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ORIGINAL ARTICLE
Year : 2020  |  Volume : 16  |  Issue : 5  |  Page : 561-565

Effects of Artemisia judaica essential oil and ethanolic extract on experimentally-induced benign prostatic hyperplasia


1 Department of Biological Sciences, Faculty of Science, Yarmouk University, Irbid, Jordan
2 Department of Basic Medical Sciences, Faculty of Medicine, Yarmouk University, Yarmouk, Jordan
3 Department of Pharmaceutics and Pharmaceutical Technology, Faculty of Pharmacy, Yarmouk University, Irbid, Jordan
4 Department of Chemistry, Faculty of Science, Yarmouk University, Irbid, Jordan
5 Department of Biology, Jerash University, Jerash, Jordan
6 School of Pharmacy and Pharmaceutical Sciences, Ulster University, Coleraine, BT52 1SA, Northern Ireland, United Kingdom

Correspondence Address:
Bahaa Al-Trad
Department of Biological Sciences, Faculty of Science, Yarmouk University, Irbid 211-63
Jordan
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Source of Support: None, Conflict of Interest: None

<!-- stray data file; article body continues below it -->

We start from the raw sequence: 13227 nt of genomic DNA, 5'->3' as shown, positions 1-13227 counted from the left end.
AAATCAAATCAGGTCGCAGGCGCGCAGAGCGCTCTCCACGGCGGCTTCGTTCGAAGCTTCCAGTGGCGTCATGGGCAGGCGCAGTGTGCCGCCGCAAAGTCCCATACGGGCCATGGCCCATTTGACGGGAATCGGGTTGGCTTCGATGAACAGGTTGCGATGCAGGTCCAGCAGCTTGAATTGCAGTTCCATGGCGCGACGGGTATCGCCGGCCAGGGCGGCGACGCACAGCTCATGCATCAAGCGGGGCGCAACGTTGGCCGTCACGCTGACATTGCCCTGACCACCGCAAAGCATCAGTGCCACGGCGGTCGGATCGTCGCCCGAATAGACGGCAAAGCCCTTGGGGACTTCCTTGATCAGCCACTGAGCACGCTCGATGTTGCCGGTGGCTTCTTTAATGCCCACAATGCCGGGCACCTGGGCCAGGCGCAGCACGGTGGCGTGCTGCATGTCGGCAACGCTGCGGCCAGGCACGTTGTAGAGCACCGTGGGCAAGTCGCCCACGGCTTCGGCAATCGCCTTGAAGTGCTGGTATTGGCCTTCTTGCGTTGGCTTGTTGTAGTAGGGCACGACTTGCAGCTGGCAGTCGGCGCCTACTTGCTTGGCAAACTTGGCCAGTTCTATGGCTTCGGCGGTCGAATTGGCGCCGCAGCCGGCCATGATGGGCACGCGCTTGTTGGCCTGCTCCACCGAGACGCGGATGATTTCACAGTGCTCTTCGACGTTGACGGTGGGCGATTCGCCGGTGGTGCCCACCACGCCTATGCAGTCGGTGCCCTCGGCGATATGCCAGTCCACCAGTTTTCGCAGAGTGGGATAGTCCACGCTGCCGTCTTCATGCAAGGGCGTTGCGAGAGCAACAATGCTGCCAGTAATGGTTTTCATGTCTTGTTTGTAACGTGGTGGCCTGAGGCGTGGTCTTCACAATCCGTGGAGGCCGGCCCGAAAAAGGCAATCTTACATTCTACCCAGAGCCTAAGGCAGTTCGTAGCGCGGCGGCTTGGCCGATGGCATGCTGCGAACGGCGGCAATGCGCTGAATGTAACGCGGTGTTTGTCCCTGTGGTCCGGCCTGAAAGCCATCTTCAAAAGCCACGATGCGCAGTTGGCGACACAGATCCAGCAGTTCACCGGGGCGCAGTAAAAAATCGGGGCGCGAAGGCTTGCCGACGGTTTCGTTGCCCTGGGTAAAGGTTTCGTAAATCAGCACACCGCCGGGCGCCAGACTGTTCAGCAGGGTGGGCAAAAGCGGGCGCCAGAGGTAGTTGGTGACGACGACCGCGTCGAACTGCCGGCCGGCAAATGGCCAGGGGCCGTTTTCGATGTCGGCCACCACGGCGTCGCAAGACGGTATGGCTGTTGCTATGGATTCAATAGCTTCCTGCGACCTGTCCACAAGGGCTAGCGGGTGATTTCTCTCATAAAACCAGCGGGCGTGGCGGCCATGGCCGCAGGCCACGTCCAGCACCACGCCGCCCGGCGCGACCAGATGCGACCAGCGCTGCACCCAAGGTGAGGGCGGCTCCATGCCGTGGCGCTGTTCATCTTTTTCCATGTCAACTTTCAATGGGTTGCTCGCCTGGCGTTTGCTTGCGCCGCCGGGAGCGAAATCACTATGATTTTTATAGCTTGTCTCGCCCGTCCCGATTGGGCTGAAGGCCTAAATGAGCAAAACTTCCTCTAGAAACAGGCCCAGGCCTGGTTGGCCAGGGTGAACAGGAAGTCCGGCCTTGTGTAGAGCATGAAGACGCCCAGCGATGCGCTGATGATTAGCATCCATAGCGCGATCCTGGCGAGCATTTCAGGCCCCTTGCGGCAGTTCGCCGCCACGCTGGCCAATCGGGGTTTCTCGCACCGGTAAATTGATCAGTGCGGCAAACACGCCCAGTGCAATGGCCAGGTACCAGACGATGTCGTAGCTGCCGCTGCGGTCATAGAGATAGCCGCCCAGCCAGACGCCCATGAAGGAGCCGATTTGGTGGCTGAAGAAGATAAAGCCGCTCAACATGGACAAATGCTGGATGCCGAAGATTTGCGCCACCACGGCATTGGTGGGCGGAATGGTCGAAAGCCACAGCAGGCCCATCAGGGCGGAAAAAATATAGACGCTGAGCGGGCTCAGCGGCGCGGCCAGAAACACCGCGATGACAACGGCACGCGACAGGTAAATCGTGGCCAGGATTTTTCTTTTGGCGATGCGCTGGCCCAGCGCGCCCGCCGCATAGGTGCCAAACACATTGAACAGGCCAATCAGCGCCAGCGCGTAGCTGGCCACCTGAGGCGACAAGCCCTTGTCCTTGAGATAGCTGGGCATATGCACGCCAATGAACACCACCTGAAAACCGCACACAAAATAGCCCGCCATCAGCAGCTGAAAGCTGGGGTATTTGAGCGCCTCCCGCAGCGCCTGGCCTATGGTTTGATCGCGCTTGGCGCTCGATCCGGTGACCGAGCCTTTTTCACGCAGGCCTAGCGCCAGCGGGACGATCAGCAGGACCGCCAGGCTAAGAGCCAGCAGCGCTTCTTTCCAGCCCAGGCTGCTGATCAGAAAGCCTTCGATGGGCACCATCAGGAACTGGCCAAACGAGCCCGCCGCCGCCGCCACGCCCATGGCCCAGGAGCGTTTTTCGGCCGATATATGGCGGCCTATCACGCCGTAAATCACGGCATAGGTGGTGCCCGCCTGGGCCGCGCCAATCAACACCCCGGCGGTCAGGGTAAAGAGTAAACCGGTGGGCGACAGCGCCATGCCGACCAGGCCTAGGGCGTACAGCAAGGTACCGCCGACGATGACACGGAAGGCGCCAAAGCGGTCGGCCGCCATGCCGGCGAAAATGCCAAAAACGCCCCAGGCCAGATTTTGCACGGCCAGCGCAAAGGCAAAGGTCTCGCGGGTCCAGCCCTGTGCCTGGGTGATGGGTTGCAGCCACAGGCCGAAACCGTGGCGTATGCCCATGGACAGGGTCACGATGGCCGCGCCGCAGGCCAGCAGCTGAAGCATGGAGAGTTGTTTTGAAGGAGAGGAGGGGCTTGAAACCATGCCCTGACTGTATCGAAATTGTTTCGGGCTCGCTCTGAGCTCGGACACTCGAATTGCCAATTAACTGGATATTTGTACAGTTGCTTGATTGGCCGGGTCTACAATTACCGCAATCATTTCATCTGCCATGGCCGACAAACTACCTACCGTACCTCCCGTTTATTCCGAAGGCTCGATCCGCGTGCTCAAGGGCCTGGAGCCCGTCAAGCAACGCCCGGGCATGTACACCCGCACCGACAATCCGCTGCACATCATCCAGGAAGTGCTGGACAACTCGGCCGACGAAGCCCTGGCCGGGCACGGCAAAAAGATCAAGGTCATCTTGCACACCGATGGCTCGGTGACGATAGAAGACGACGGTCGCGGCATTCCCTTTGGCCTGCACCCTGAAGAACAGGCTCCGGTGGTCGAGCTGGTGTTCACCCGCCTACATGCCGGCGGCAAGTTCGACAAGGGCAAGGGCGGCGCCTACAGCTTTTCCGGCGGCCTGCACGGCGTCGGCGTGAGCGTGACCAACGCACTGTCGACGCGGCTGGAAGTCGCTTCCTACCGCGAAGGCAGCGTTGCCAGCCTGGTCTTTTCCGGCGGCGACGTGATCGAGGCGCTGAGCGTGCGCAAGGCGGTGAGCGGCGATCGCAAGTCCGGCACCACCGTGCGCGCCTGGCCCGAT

DOI: 10.4103/pm.pm_216_20

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Background: Recent studies have shown that the essential oil (EO) and the ethanolic extract (EE) from Artemisia judaica L., a Jordanian medicinal plant, exhibit a potent anti-angiogenic and anti-inflammatory activities. Angiogenesis and inflammation processes are known to play a role in benign prostatic hyperplasia (BPH), a disease associated with aging in men. Objectives: The present study aimed to address the effects of EO and EE on experimentally-induced BPH in rats. Materials and Methods: Four experimental groups were assigned with six rats in each group, including the corn oil vehicle as a control. The three other groups were induced to develop BPH by testosterone injection. The BPH rats were randomized into the BPH-untreated group, BPH-EO treated group (200 mg/kg/subcutaneously) and BPH-EE treated group (500 mg/kg/orally). Results: The prostate weight/body ratio and epithelial thickness showed a significant reduction in the EO and EE treated groups compared to the BPH untreated. In addition, mRNA expression levels of the proliferating marker (proliferating cell nuclear antigen), the angiogenesis marker (vascular endothelial growth factor-A) and interleukin-6; an inflammatory cytokine, were significantly down-regulated in the BPH groups that were treated with EE or EO. Conclusion: Our results indicated that in experimentally-induced BPH, EO and EE from A. judaica ameliorate BPH development by inhibiting prostatic cell proliferation, angiogenesis, and inflammation.


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